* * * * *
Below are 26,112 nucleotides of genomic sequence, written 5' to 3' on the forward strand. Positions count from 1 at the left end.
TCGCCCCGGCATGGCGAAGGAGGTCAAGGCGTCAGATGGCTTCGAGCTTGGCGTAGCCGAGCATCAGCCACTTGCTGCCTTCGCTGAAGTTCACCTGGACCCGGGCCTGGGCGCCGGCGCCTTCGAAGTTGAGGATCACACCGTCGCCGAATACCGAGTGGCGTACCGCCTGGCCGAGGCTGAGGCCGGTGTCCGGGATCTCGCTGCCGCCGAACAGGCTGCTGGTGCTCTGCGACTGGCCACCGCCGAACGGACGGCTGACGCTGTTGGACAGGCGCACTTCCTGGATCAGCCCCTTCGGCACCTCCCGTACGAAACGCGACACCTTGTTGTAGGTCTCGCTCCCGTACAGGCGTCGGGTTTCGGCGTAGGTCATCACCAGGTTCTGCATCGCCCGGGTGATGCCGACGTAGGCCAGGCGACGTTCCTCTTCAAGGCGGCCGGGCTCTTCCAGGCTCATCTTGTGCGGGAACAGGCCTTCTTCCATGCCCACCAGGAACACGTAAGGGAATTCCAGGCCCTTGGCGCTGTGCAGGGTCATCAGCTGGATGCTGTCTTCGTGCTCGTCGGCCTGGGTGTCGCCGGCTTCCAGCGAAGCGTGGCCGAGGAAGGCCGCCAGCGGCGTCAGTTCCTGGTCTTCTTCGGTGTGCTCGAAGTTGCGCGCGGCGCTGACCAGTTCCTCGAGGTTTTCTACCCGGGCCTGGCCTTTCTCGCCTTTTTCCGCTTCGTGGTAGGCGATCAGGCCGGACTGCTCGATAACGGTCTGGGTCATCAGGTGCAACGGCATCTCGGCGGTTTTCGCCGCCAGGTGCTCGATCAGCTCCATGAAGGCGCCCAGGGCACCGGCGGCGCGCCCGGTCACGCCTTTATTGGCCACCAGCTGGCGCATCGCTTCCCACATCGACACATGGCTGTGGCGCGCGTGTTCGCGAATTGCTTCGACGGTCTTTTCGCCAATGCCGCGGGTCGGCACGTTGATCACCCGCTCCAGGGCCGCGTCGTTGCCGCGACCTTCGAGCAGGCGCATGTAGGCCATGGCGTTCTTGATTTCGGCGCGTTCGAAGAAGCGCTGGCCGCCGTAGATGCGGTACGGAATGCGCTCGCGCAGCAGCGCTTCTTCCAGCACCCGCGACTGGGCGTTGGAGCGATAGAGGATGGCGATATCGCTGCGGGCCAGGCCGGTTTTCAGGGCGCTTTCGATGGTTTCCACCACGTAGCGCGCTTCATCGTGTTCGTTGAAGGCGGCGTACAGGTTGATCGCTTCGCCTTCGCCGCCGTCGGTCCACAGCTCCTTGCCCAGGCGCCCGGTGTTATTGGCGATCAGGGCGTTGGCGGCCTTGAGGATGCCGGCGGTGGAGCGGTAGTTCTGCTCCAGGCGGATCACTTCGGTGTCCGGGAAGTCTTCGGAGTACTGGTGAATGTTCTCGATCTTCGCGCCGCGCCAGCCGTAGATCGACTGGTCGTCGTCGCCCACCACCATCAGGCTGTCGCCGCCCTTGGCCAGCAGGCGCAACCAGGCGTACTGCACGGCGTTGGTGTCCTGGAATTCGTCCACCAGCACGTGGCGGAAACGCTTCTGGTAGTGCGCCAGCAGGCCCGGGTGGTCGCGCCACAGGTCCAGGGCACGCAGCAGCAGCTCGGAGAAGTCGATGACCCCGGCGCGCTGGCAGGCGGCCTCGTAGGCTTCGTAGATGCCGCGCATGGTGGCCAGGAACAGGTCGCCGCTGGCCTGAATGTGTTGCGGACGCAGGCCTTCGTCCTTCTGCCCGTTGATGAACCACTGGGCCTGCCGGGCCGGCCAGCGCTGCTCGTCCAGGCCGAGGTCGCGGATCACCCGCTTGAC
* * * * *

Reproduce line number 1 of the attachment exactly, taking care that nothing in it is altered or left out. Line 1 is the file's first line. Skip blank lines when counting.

Below are 26,112 nucleotides of genomic sequence, written 5' to 3' on the forward strand. Positions count from 1 at the left end.